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UN in combat with human trafficking

Suhas Chakma

At its ongoing 60th session, the United Nations Commission on Human Rights is all set for a special rapporteur on trafficking to combat the evil. Though a few existing special procedures such as the Special Rapporteur on Violence Against Women, the Working Group on Contemporary Forms of Slavery and the Special Rapporteur on the Sale of Children deal with trafficking in persons, a new Special Rapporteur on Trafficking is unlikely to meet any opposition from the member-states.

International law relating to trafficking has been slow to grasp the dimensions of the problem. In1904, the first binding international legal instrument in this area - the International Agreement for the Suppression of the White Slave Trade - was adopted. Historically, anti-trafficking movements have been driven by perceived threats to the "purity" or chastity of certain populations, notably White women. The treaty, which focused on the protection of victims rather than punishing the perpetrators, proved ineffective. Consequently, in 1910, the International Convention for the Suppression of White Slave Traffic, was adopted to punish procurers.

Under the auspices of the League of Nations, both the 1921 Convention for the Suppression of Traffic in Women and Children and the 1933 International Convention for the Suppression of Traffic in Women of Full Age, were concluded. After the formation of the United Nations, the 1949 Convention for the Suppression of the Traffic in Persons and the Exploitation of Prostitution of Others was adopted. But, it has failed to address the problem. As the Special Rapporteur on Violence Against Women in its report to the Commission on Human Rights in 2000 stated, "The 1949 Convention has proved ineffective in protecting the rights of the trafficked women and combating trafficking. The Convention does not take a human rights approach. It does not regard women as independent actors endowed with rights and reason. Rather, the Convention views them as vulnerable beings in need of protection from the evils of prostitution."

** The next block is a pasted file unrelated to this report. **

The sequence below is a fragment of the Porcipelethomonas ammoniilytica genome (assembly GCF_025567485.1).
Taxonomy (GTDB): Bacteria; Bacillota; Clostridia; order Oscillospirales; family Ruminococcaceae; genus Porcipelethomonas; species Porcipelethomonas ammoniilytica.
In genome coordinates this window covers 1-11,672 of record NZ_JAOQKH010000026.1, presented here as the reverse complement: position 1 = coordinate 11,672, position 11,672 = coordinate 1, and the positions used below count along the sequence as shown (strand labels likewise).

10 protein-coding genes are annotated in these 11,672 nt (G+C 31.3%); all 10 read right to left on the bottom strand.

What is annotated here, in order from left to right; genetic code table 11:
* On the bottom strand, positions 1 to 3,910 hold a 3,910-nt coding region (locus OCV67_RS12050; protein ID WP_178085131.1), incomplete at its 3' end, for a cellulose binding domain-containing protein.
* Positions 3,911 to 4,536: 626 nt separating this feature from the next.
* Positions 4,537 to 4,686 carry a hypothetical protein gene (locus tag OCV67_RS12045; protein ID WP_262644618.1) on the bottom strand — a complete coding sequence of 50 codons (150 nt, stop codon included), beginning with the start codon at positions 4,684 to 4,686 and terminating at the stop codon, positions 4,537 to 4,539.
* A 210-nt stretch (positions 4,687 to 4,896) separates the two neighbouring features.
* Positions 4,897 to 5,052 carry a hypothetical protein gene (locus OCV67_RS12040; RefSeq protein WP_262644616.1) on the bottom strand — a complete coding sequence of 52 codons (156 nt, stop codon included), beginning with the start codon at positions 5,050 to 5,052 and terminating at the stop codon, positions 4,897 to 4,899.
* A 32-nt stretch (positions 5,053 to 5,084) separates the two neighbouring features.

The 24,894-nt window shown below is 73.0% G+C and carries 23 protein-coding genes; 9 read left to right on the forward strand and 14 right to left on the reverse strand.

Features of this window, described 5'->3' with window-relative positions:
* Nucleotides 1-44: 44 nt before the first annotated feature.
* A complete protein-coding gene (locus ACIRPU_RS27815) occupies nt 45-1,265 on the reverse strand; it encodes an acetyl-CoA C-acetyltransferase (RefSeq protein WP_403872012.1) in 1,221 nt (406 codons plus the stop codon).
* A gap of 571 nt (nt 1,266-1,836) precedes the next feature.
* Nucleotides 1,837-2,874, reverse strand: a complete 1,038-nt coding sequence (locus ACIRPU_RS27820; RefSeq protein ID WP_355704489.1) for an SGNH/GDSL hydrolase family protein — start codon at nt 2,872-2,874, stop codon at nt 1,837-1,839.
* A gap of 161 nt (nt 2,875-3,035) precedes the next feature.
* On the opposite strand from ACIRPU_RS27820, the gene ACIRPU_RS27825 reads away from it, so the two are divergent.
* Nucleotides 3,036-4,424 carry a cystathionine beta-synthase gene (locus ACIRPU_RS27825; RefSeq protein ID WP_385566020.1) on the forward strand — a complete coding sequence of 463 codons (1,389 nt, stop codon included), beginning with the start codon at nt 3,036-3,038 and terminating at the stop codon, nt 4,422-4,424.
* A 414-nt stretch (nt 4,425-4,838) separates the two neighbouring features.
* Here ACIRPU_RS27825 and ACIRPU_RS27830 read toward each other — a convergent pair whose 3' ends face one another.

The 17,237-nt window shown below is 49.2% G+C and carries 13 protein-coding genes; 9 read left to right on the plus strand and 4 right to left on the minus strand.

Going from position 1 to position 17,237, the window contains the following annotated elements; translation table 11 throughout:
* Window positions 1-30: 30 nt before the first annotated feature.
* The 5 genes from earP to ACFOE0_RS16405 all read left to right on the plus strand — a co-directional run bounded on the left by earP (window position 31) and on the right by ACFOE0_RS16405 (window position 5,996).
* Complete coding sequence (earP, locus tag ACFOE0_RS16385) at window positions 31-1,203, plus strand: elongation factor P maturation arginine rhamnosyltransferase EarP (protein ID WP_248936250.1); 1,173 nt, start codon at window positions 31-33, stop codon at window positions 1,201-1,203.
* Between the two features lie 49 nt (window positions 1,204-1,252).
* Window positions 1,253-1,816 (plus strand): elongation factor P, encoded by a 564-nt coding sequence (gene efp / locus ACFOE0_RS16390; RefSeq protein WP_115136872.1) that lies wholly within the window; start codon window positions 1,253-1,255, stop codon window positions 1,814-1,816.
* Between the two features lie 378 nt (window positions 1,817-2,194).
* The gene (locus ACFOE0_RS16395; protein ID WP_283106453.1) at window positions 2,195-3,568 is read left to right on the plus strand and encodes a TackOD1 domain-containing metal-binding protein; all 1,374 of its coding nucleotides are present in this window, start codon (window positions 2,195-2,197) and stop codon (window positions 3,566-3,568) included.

In November 2000 the UN General Assembly adopted the Convention Against Transnational Organised Crime and two optional Protocols supplementing it.

No country, irrespective of its geographical situation, political systems, religious moorings or cultural practices, is immune to trafficking. The UN Special Rapporteur on Violence Against Women in its 2000 report claimed that four million women are trafficked each year. The 2003 Annual Report on Trafficking in Persons by the US State Department shows that between 800,000 to 900,000 women, children, and men are trafficked across international borders every year. Victims of trafficking are also victims of serious human rights violations both at the hands of the traffickers and the law enforcement personnel.

A large number of national, bilateral and multilateral organisations have adopted programmes of action to combat trafficking in persons. Most programmes with the exception of the United States' Comprehensive Anti-Trafficking in Persons Act of 1999 despite its flaws remains adhoc and episodic. Most programmes focus on activities such as awareness building, information exchanges, rescue and rehabilitation efforts, training and capacity-building programmes. While the root causes must be addressed, the critical issue of law enforcement is often ignored. Impunity contributes to further trafficking.

The Special Rapporteur on trafficking is likely to be given a generic mandate to gather, request, receive and exchange information and communications from all relevant sources, including governments, victims of trafficking themselves and organisations, on violations of human rights and fundamental freedoms; formulate recommendations and proposals on appropriate measures and activities to prevent and remedy violations of the human rights and fundamental freedoms of victims; and work in close relation with other special rapporteurs, special representatives, working groups and independent experts of the Commission on Human Rights and of the Sub-Commission on the Promotion and Protection of Human Rights.

Yet, a special rapporteur on trafficking may go beyond the generic mandate in playing a pivotal role not only with regard to reporting to the Commission on Human Rights but also to provide expertise and guidance to the UN agencies and other national and regional agencies to streamline their programmes in combating trafficking of persons more effectively.

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